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Black Spirituals & Protest Songs: Singing for Liberation – A BIPOC Retreat

Residential Program
Dates: May 10, 2024 - May 13, 2024
Days: Friday - Monday
Number of Nights: 3 nights

Instructor(s): Melanie L. Harris and Joshuah Brian Campbell

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Program Description:
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Chants and dharma songs have played an important role in every Buddhist culture, addressing suffering, joy, and liberation in ways that speak to the heart. In this retreat we will explore the Social Protest songs of the Civil Rights Movement, songs of suffering, joy, and liberation, as dharma gates. These songs emboldened people across the world to lift up their heads, claim their humanity, and declare hope in spite of the realities of generational racial trauma. Crying out, and singing strong for social justice, voting rights, democracy, and freedom, this music inspired millions to move their bodies, minds, and spirits towards social action to transform society. This program invites participants into an exploration of liberation through the history of movement songs, Buddhist meditation, active listening, and being with the sacred tradition of African American Spirituals. Sessions will provide historical contexts for music inspired by the Spirituals tradition and invite practitioners into heart transformation as music becomes a base for mindful meditation, joy, and spiritual friendship. No musical training is required– just an appreciation for music and song.

This retreat will be open to BIPOC and, because of the subject matter, will center the experiences of those for whom the spirituals and freedom song tradition is a ‘home.’ Also, we acknowledge the particularly complex relations between these traditions and the lives of LGBTQIA, queer, transgender, and gender nonconforming practitioners while naming that this retreat will be a space of affirmation and celebration for those practitioners. 


Noble Silence:
Noble silence will be observed following each evening session through breakfast the following morning. Additional silent practice periods will be scheduled throughout the program.

Experience Level:
Suitable for beginning and experienced practitioners.

Cancellation Policy:
This policy applies to all residential and Path programs. Please note cancellation fees are at most $50 for those receiving financial assistance. Prior to six weeks before the program start date, cancellation fees are $50 for all programs more than two nights and $25 for programs two nights or less. 50% of your deposit is forfeited if you cancel between two and six weeks of the program start date. 100% of your deposit is forfeited if you cancel less than two weeks before the program start date.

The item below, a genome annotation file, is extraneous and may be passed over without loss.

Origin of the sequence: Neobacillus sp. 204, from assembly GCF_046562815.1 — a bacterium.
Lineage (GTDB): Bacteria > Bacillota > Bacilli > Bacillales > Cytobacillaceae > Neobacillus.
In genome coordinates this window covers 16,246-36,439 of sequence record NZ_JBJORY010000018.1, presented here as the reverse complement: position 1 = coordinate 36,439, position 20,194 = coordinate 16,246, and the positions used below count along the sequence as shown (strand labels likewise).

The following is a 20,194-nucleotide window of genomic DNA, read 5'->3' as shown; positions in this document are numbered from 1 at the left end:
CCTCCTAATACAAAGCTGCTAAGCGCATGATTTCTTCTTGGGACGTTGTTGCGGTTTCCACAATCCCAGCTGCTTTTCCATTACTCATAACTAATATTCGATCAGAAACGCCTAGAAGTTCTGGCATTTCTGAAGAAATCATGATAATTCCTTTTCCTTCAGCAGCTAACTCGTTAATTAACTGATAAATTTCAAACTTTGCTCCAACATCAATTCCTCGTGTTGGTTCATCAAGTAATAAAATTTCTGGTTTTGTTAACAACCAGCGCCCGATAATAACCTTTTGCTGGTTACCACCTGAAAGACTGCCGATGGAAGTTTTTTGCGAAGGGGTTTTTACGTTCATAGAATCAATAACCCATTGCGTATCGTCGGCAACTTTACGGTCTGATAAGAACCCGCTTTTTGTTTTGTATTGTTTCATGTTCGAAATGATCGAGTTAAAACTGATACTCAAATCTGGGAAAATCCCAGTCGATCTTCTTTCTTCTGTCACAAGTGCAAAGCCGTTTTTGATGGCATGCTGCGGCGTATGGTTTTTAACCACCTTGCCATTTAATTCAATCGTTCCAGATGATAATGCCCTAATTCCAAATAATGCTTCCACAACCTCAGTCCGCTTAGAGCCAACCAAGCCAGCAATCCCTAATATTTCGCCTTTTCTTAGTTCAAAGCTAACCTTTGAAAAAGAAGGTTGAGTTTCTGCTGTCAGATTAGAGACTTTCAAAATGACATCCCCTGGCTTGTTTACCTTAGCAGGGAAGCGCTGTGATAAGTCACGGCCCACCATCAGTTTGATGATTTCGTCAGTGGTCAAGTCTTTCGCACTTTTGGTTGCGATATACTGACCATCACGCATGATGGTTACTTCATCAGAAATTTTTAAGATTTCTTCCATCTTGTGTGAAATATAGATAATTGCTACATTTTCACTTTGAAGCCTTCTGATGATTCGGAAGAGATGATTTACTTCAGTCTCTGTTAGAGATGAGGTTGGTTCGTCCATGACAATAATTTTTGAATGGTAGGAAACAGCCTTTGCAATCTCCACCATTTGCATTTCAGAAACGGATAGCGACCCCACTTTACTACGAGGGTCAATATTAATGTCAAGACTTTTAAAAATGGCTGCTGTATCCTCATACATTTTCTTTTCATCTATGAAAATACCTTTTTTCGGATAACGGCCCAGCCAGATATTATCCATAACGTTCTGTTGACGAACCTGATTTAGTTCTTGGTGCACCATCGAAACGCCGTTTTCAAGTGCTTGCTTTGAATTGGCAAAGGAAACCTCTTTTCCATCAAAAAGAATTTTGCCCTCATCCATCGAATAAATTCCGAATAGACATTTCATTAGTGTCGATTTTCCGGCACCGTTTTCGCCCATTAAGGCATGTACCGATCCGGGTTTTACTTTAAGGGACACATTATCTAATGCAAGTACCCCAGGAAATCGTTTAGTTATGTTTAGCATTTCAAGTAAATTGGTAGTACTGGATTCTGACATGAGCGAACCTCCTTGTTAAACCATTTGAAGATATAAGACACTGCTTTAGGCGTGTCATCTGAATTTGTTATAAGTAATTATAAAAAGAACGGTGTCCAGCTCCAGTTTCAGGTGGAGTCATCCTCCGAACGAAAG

Covid-19 Safety Protocol:
Please review our Covid-19 Safety Protocols here: https://www.buddhistinquiry.org/covid-19/.

DEI:
As we work to become a more diverse, equitable, and inclusive community, we invite feedback/suggestions you may have regarding ways that we can make participation in the program more accessible and welcoming. Please email us at contact@buddhistinquiry.org.
    About the Instructor(s):
  • Dr. Melanie L. Harris is Founding Director of African American and Africana Studies and full Professor of Religion and Ethics at TCU. A graduate of the Harvard Leadership Program, she is an educator and community leader whose passion is linked to a commitment to social justice.  Dr. Harris is also a Womanist scholar of Religious Studies. Her research engages Buddhist-Christian Dialogue, Critical Race Theory, Religion and Environmental Ethics. Melanie has been a practitioner of Buddhist meditation for many years, and integrates this work into her life as a Christian clergy leader, retreat guide, and yoga instructor.

  • Joshuah Brian Campbell is the Director of Music and Arts at Wake Forest School of Divinity and Director of the University Gospel Choir. In addition to a Bachelor’s degree from Harvard, Campbell also holds a Master of Divinity degree from Union Theological Seminary in the City of New York. He is a leading artist contributing much needed work in the areas of music, film, and social justice. Campbell captured the world’s attention with his original song “Sing Out/March On,” written in 2014 and performed in 2018 for the late Congressman John Lewis. The viral success caught the attention of Hollywood. His original composition “Stand Up” for the film Harriet, co-written with the film’s lead Cynthia Erivo, earned him Critics Choice, Golden Globe, and Oscar nominations. Joshuah is an ordained Christian clergyperson of Bapti-Metho-Costal (Baptist, Methodist, and Pentecostal) roots from Cheraw, South Carolina.